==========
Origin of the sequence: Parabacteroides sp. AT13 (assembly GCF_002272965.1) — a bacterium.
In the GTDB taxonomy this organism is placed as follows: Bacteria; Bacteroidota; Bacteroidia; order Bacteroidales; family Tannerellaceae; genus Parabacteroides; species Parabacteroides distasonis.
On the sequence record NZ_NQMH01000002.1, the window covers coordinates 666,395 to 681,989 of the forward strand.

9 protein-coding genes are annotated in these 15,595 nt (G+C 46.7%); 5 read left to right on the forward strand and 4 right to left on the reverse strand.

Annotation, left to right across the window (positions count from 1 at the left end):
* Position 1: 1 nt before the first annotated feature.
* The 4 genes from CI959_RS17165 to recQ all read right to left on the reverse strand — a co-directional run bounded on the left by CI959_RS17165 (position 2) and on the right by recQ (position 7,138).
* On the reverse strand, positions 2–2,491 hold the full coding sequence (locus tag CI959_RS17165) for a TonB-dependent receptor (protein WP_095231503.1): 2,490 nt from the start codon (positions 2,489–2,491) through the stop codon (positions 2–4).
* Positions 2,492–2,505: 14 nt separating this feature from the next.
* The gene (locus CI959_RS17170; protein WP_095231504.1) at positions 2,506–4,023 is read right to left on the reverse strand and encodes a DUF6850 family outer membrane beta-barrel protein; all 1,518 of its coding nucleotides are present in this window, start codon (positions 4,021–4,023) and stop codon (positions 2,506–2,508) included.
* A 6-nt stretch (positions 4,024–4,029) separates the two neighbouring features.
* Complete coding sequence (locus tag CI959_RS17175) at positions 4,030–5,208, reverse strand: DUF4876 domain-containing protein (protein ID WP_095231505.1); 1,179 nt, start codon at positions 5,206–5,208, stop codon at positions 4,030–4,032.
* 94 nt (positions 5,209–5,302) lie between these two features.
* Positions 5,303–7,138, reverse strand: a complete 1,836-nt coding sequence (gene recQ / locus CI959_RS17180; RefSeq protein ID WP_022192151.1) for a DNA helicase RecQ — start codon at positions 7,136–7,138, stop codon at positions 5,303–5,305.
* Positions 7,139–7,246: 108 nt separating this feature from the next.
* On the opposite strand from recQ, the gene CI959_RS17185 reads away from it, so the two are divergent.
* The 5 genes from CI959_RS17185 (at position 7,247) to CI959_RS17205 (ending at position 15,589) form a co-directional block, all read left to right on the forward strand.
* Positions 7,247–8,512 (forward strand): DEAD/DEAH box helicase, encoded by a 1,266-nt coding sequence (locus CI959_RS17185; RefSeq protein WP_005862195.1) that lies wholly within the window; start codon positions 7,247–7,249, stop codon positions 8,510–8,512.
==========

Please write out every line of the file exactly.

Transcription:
Origin of the sequence: Parabacteroides sp. AT13 (assembly GCF_002272965.1) — a bacterium.
In the GTDB taxonomy this organism is placed as follows: Bacteria; Bacteroidota; Bacteroidia; order Bacteroidales; family Tannerellaceae; genus Parabacteroides; species Parabacteroides distasonis.
On the sequence record NZ_NQMH01000002.1, the window covers coordinates 666,395 to 681,989 of the forward strand.

9 protein-coding genes are annotated in these 15,595 nt (G+C 46.7%); 5 read left to right on the forward strand and 4 right to left on the reverse strand.

Annotation, left to right across the window (positions count from 1 at the left end):
* Position 1: 1 nt before the first annotated feature.
* The 4 genes from CI959_RS17165 to recQ all read right to left on the reverse strand — a co-directional run bounded on the left by CI959_RS17165 (position 2) and on the right by recQ (position 7,138).
* On the reverse strand, positions 2–2,491 hold the full coding sequence (locus tag CI959_RS17165) for a TonB-dependent receptor (protein WP_095231503.1): 2,490 nt from the start codon (positions 2,489–2,491) through the stop codon (positions 2–4).
* Positions 2,492–2,505: 14 nt separating this feature from the next.
* The gene (locus CI959_RS17170; protein WP_095231504.1) at positions 2,506–4,023 is read right to left on the reverse strand and encodes a DUF6850 family outer membrane beta-barrel protein; all 1,518 of its coding nucleotides are present in this window, start codon (positions 4,021–4,023) and stop codon (positions 2,506–2,508) included.
* A 6-nt stretch (positions 4,024–4,029) separates the two neighbouring features.
* Complete coding sequence (locus tag CI959_RS17175) at positions 4,030–5,208, reverse strand: DUF4876 domain-containing protein (protein ID WP_095231505.1); 1,179 nt, start codon at positions 5,206–5,208, stop codon at positions 4,030–4,032.
* 94 nt (positions 5,209–5,302) lie between these two features.
* Positions 5,303–7,138, reverse strand: a complete 1,836-nt coding sequence (gene recQ / locus CI959_RS17180; RefSeq protein ID WP_022192151.1) for a DNA helicase RecQ — start codon at positions 7,136–7,138, stop codon at positions 5,303–5,305.
* Positions 7,139–7,246: 108 nt separating this feature from the next.
* On the opposite strand from recQ, the gene CI959_RS17185 reads away from it, so the two are divergent.
* The 5 genes from CI959_RS17185 (at position 7,247) to CI959_RS17205 (ending at position 15,589) form a co-directional block, all read left to right on the forward strand.
* Positions 7,247–8,512 (forward strand): DEAD/DEAH box helicase, encoded by a 1,266-nt coding sequence (locus CI959_RS17185; RefSeq protein WP_005862195.1) that lies wholly within the window; start codon positions 7,247–7,249, stop codon positions 8,510–8,512.